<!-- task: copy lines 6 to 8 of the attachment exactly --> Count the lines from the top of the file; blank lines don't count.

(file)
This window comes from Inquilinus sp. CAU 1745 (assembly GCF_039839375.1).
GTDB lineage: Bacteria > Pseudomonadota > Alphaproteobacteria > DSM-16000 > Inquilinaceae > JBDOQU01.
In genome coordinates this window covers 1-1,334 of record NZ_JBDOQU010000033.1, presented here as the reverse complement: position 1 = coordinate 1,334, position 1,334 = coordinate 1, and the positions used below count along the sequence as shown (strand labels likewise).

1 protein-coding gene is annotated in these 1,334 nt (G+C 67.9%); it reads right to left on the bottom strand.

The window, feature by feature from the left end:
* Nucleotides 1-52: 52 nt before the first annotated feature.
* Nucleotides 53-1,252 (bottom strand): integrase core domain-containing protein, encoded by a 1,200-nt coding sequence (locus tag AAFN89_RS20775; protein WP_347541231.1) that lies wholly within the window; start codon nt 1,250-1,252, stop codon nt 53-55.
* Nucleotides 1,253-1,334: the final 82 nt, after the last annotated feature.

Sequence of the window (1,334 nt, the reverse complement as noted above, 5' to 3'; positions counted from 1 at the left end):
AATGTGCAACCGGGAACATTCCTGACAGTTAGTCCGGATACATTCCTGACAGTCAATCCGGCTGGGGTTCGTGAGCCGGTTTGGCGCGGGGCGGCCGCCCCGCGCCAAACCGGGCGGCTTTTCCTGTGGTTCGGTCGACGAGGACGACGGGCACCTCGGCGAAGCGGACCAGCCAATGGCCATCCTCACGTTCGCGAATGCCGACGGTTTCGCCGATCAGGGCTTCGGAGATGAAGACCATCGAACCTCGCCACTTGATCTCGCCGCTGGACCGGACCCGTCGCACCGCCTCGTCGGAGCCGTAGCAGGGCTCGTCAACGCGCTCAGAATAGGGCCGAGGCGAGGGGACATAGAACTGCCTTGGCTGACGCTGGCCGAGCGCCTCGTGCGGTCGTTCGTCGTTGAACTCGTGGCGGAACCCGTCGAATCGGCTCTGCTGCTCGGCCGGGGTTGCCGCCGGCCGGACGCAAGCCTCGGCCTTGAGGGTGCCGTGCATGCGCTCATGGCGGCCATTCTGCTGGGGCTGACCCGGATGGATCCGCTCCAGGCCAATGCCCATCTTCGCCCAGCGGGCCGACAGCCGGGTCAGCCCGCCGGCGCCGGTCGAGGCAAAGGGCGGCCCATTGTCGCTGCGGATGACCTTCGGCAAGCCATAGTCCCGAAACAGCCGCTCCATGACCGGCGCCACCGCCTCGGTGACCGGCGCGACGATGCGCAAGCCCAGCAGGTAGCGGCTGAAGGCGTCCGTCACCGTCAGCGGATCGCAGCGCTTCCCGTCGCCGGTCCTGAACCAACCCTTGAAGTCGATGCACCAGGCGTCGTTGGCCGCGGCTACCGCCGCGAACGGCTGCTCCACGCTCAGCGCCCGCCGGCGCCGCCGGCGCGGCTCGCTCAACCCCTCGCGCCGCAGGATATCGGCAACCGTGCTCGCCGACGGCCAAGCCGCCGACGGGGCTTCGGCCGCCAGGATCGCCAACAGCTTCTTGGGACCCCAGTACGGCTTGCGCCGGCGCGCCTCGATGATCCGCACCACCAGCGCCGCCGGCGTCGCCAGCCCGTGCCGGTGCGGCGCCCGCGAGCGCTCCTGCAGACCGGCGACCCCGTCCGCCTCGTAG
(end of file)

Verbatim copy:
* Nucleotides 1-52: 52 nt before the first annotated feature.
* Nucleotides 53-1,252 (bottom strand): integrase core domain-containing protein, encoded by a 1,200-nt coding sequence (locus tag AAFN89_RS20775; protein WP_347541231.1) that lies wholly within the window; start codon nt 1,250-1,252, stop codon nt 53-55.
* Nucleotides 1,253-1,334: the final 82 nt, after the last annotated feature.